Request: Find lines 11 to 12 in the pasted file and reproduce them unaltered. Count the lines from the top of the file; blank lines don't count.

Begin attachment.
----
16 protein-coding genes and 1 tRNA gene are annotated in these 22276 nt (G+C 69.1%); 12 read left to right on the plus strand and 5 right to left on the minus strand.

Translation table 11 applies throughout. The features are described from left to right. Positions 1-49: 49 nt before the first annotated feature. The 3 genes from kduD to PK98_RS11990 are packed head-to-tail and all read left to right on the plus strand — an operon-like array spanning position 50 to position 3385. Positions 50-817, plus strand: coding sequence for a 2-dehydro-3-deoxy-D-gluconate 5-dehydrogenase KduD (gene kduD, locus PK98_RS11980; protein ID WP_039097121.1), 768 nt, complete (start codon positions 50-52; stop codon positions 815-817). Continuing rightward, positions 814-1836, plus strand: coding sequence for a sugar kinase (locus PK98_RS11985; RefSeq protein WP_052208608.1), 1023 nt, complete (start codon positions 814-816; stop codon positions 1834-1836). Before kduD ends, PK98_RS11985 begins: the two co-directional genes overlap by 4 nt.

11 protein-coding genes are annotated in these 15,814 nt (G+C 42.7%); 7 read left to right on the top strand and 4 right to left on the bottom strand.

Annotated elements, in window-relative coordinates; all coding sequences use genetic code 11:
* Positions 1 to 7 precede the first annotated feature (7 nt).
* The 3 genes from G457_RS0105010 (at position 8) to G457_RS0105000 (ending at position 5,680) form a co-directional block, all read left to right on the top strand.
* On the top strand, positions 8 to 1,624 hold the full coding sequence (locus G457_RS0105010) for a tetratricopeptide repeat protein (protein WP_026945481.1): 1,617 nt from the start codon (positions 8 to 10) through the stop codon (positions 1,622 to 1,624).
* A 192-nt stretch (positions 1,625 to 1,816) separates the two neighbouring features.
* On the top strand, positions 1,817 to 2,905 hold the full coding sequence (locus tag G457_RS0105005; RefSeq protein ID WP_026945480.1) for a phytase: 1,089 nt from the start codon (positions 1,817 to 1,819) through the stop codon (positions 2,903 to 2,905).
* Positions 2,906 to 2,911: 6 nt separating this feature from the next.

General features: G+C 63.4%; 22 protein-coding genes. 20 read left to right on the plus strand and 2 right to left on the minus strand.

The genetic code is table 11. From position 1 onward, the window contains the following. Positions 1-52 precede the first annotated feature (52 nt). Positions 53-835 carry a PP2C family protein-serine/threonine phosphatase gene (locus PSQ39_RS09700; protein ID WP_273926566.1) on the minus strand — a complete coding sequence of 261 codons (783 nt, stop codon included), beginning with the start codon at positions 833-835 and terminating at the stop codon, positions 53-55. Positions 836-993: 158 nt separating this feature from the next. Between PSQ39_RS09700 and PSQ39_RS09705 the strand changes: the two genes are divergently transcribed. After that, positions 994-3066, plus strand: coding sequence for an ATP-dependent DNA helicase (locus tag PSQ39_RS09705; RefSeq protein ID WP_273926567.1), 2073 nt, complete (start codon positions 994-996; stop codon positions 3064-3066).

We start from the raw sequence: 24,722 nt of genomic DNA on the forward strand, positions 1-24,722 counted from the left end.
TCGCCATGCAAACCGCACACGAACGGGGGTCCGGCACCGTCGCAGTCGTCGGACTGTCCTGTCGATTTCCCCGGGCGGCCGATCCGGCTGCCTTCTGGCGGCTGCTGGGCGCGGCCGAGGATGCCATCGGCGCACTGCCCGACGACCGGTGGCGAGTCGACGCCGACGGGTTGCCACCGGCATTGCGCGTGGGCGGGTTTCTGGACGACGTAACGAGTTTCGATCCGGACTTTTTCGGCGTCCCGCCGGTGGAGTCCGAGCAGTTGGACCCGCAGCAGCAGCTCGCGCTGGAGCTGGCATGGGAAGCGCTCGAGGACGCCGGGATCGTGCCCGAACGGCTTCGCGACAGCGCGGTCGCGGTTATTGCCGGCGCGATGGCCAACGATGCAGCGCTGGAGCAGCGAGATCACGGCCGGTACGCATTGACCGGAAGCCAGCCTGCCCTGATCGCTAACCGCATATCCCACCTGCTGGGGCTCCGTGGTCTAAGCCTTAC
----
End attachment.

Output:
General features: G+C 63.4%; 22 protein-coding genes. 20 read left to right on the plus strand and 2 right to left on the minus strand.

The genetic code is table 11. From position 1 onward, the window contains the following. Positions 1-52 precede the first annotated feature (52 nt). Positions 53-835 carry a PP2C family protein-serine/threonine phosphatase gene (locus PSQ39_RS09700; protein ID WP_273926566.1) on the minus strand — a complete coding sequence of 261 codons (783 nt, stop codon included), beginning with the start codon at positions 833-835 and terminating at the stop codon, positions 53-55. Positions 836-993: 158 nt separating this feature from the next. Between PSQ39_RS09700 and PSQ39_RS09705 the strand changes: the two genes are divergently transcribed. After that, positions 994-3066, plus strand: coding sequence for an ATP-dependent DNA helicase (locus tag PSQ39_RS09705; RefSeq protein ID WP_273926567.1), 2073 nt, complete (start codon positions 994-996; stop codon positions 3064-3066).